A First Impression Can Make Or Break Any Customer Relationship

By Debbie Bermont President, Source Communications | January 14, 2010

Unfortunately, with all the branding efforts towards educating the mass market on good service, you now have to deliver exceptional service on a consistent basis or you will fall short of the customer's expectations.

The first point of contact with your company sets the tone for your future relationship with a prospect. You only get one shot at making a positive impact on that person with an exceptional first impression. If you lose them in that first moment, you might have damaged the possibility of even making the first sale - let alone getting customer loyalty.

The only way you can develop and strengthen a relationship is through a first positive impression followed up with constant care, attention and nurturing. Every connection you make with the same individual adds to the experience of the relationship. In business all it takes is one negative person in your company to have an unpleasant experience with a customer and all the good has been wasted. If you start off on the right foot with an exceptionally positive first impression, you have to follow up with more exceptional connections to make the relationship strong.

Most likely the initial contact with your company is going to be by phone, mail or through your website.

When the first connection is an incoming phone call from another person you want to leave the caller with a good first impression so they have a desire to call your hotel again. Proper phone etiquette is the most obvious way to leave a good first impression. Unfortunately it's not uncommon to call a company and get a person on the other end of the line who sounds hassled, frustrated, bored or apathetic. Obviously this doesn't leave a good first impression.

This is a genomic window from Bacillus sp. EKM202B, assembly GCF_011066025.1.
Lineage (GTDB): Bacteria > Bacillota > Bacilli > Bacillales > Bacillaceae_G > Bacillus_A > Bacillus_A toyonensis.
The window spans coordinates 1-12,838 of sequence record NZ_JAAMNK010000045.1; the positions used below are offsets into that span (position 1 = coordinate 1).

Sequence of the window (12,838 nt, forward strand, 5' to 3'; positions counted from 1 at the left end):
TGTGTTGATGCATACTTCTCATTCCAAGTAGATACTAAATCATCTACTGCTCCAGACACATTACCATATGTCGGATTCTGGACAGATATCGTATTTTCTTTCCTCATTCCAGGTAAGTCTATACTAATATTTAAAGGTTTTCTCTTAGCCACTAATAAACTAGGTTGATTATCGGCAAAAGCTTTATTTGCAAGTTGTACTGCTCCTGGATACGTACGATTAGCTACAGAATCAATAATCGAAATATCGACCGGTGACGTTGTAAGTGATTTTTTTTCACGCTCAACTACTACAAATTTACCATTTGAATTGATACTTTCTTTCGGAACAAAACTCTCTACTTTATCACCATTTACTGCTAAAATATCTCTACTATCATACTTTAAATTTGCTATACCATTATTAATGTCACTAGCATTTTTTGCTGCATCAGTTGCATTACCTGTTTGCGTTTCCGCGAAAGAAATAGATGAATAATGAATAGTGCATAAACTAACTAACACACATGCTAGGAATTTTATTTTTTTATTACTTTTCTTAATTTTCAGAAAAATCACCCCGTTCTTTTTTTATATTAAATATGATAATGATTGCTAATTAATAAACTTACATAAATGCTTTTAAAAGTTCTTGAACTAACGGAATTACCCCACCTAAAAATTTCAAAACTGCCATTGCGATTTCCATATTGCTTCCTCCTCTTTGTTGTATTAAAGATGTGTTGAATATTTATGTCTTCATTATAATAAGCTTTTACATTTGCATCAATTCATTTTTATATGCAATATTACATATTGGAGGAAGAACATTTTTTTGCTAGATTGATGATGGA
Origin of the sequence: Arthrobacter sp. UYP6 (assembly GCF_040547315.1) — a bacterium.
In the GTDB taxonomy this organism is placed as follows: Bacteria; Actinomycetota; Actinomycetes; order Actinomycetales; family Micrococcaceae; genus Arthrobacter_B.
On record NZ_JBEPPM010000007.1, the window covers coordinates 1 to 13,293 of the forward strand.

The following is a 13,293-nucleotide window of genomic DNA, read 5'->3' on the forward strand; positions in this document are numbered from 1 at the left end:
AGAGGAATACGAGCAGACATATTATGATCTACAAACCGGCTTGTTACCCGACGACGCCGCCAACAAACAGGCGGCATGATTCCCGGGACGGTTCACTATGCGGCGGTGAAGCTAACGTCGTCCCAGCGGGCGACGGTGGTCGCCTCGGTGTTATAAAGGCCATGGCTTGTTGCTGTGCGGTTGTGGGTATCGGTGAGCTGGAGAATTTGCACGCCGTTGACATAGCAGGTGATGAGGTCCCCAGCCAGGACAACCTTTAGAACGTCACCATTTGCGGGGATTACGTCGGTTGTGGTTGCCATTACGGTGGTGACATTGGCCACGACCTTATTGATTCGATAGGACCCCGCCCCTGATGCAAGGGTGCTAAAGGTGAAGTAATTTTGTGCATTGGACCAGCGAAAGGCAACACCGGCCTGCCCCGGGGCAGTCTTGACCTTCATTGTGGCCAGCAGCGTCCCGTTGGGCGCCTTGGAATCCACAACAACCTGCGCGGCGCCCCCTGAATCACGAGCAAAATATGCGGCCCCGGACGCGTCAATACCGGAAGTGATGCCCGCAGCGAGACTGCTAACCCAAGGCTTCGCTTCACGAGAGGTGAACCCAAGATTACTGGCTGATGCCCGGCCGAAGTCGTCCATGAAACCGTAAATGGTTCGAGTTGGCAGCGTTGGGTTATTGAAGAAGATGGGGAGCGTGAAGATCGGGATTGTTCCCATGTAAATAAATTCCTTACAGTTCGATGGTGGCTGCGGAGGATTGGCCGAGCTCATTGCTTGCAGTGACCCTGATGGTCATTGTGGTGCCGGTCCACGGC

This is the age of automation where companies use phone features such as auto attendants, voice mail, call waiting and placing someone on hold. While each of these features is meant to improve communications, they also can lead to frustration for the caller. We have entered an era where people have very little patience. They expect answers immediately. If someone goes out of their way to connect with your company by phone, they will appreciate an immediate courteous response on the other end of the line.

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Coming up in June 2019...

Sales & Marketing: Selling Experiences

There are innumerable strategies that Hotel Sales and Marketing Directors employ to find, engage and entice guests to their property, and those strategies are constantly evolving. A breakthrough technology, pioneering platform, or even a simple algorithm update can cause new trends to emerge and upend the best laid plans. Sales and marketing departments must remain agile so they can adapt to the ever changing digital landscape. As an example, the popularity of virtual reality is on the rise, as 360 interactive technologies become more mainstream. Chatbots and artificial intelligence are also poised to become the next big things, as they take guest personalization to a whole new level. But one sales and marketing trend that is currently resulting in major benefits for hotels is experiential marketing - the effort to deliver an experience to potential guests. Mainly this is accomplished through the creative use of video and images, and by utilizing what has become known as User Generated Content. By sharing actual personal content (videos and pictures) from satisfied guests who have experienced the delights of a property, prospective guests can more easily imagine themselves having the same experience. Similarly, Hotel Generated Content is equally important. Hotels are more than beds and effective video presentations can tell a compelling story - a story about what makes the hotel appealing and unique. A video walk-through of rooms is essential, as are video tours in different areas of a hotel. The goal is to highlight what makes the property exceptional, but also to show real people having real fun - an experience that prospective guests can have too. The June Hotel Business Review will report on some of these issues and strategies, and examine how some sales and marketing professionals are integrating them into their operations.